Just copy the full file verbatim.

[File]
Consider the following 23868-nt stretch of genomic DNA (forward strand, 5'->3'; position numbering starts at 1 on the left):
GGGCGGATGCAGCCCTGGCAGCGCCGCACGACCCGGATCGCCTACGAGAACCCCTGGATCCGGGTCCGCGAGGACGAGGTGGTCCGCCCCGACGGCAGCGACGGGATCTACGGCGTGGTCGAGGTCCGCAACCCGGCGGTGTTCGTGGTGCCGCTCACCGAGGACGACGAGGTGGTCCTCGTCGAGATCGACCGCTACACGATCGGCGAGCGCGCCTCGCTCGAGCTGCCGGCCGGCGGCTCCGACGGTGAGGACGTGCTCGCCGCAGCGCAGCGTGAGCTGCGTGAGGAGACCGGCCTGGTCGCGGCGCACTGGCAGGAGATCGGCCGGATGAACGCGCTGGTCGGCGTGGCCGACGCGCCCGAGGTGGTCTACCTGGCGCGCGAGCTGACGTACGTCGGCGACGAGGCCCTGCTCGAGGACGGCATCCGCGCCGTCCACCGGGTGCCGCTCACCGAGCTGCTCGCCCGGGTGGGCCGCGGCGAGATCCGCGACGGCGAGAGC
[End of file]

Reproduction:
Consider the following 23868-nt stretch of genomic DNA (forward strand, 5'->3'; position numbering starts at 1 on the left):
GGGCGGATGCAGCCCTGGCAGCGCCGCACGACCCGGATCGCCTACGAGAACCCCTGGATCCGGGTCCGCGAGGACGAGGTGGTCCGCCCCGACGGCAGCGACGGGATCTACGGCGTGGTCGAGGTCCGCAACCCGGCGGTGTTCGTGGTGCCGCTCACCGAGGACGACGAGGTGGTCCTCGTCGAGATCGACCGCTACACGATCGGCGAGCGCGCCTCGCTCGAGCTGCCGGCCGGCGGCTCCGACGGTGAGGACGTGCTCGCCGCAGCGCAGCGTGAGCTGCGTGAGGAGACCGGCCTGGTCGCGGCGCACTGGCAGGAGATCGGCCGGATGAACGCGCTGGTCGGCGTGGCCGACGCGCCCGAGGTGGTCTACCTGGCGCGCGAGCTGACGTACGTCGGCGACGAGGCCCTGCTCGAGGACGGCATCCGCGCCGTCCACCGGGTGCCGCTCACCGAGCTGCTCGCCCGGGTGGGCCGCGGCGAGATCCGCGACGGCGAGAGC